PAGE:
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By 1700 blankets accounted for more than 60% of all goods exchanged in the fur trade. The quality and style of the multistripe HBC point blanket made it a favourite material for making garments such as the traditional capote, the famous handmade wrap coat, which dates back to the mid 17th c. But a second, tailored blanket coat style has a similarly long history.

Blanket coat advertisement, 1922

In 1811 British Captain Charles Roberts, commanding a fort on St. Joseph Island in the St. Mary’s River near Sault Ste. Marie, was unable to procure new winter outwear for his troops from his Quebec HQ. Taking matters into his own hands, Roberts requisitioned a supply of 3.5 point HBC blankets and had native women make coats for his 40 men. The following summer Roberts’ men occupied American Fort Michilimackinac in Michigan (pronounced “Michilimackinaw”) as the War of 1812 began. When Roberts ordered a further blanket supply for the coming winter, and began to fulfill orders for the coats, the short, double-breasted style became known as a Mackinaw.

More than 100 years would pass before the first commercial HBC blanket coats were introduced in 1922. These combined the warmth and wear of the traditional capote with the style and fit of a tailored garment. Double-breasted, mid-thigh length with full skirt, patch pockets and buttons, the coats were ideal for winter activities. They came in solid colours only: grey, dark green, khaki, navy blue, red or white, and featured the blanket points under the left armpit as well as the Seal of Quality blanket label.

By 1929 the blanket coat’s success led HBC to launch a full line of blanket outerwear for men, women and children. Fabric was woven in England and shipped to Canada on the bolt. A succession of manufacturers based in Winnipeg made blanket coats right up until the year 2000. Styles proliferated over time, peaking in the mid-1970s. The range included coats made of lighter weight wool duffle, as well as two-part coats featuring a wool liner topped by a removable weatherproof outer shell. Single and double-breasted styles in varying lengths predominated, supplemented by parkas and bomber jackets.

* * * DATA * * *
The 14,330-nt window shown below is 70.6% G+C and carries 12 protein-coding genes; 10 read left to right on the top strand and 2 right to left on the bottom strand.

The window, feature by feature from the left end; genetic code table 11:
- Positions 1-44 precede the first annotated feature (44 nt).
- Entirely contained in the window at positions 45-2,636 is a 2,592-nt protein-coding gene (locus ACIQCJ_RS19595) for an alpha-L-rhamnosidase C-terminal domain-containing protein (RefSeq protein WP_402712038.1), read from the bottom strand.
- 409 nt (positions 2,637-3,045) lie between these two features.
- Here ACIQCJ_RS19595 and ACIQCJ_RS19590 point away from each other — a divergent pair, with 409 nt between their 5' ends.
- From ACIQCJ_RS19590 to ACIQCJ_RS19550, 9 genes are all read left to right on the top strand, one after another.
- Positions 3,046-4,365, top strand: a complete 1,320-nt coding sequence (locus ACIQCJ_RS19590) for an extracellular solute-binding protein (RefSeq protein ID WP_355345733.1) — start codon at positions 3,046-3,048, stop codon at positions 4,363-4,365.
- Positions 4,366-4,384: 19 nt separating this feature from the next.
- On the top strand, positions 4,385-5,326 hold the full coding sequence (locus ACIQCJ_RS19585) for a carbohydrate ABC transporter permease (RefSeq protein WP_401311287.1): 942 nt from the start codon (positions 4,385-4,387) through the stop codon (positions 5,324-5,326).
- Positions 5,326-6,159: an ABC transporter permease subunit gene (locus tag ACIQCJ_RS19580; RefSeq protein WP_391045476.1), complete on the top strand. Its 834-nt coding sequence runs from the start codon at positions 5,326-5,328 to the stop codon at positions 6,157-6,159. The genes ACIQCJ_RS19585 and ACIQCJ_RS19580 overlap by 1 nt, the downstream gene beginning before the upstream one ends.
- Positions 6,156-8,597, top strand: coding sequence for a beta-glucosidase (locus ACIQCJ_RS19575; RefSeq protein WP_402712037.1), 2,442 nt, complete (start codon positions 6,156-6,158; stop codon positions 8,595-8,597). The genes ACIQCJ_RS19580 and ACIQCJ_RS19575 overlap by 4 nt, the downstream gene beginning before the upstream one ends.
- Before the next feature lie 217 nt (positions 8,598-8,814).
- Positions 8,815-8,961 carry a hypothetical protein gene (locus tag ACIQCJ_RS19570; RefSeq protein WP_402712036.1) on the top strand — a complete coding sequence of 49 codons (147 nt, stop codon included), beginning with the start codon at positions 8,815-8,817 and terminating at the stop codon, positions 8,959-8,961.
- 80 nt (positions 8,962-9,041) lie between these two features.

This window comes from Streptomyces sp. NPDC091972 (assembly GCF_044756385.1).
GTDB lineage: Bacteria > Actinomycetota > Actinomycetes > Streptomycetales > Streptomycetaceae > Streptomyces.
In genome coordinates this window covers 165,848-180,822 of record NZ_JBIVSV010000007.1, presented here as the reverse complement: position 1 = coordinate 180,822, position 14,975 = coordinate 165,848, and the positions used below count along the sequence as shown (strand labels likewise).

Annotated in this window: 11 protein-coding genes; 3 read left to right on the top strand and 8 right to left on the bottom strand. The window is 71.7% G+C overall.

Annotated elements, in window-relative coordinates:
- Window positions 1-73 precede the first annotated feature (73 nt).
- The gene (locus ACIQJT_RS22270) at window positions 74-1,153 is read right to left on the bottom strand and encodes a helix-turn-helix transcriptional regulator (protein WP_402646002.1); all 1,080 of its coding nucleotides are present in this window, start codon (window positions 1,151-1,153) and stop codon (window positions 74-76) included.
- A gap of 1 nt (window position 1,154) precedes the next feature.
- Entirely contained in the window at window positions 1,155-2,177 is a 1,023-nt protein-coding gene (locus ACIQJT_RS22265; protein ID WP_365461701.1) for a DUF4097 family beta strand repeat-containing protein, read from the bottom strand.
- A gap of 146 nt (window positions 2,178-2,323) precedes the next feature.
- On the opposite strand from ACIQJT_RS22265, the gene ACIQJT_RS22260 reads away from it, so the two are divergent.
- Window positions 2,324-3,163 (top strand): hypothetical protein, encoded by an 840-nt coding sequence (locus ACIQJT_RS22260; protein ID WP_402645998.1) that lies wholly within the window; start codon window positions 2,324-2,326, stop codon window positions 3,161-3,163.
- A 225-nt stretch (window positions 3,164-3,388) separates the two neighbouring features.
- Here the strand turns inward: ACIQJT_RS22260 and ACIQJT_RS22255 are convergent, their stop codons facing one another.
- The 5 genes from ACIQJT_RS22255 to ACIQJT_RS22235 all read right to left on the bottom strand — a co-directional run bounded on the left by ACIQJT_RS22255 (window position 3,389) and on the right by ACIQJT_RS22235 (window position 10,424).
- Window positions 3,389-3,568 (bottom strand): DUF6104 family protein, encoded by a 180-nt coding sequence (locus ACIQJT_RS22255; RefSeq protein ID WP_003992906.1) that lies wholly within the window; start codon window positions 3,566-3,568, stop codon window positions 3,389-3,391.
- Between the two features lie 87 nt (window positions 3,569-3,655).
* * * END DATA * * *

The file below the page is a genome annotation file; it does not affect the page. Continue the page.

Alaskan Parka, 1979

Club Jacket, 1979

Traditional Olympic coat, 1965

Despite a multitude of available colours, the traditional multistripe remained the most popular, becoming universally identified as the “Hudson’s Bay” coat.  By extension, the HBC coats became internationally recognized as a symbol of Canada, a fact that explains their selection as official parade wear for the Canadian National Olympic Winter Games Teams throughout the 1960s.

Today HBC point blanket coats remain popular: you can spot them on the street right across the country. Consequently they enjoy a robust resale market at second hand shops, vintage clothing stores and online sites such as eBay. Colourful, warm, and practical HBC Point blanket coats have stood the test of time and deserve their reputation as Canadian winter classics. But given these characteristics – and its identification with Canada – it was perhaps inevitable that such an iconic product would attract the attention of world-class fashion designers.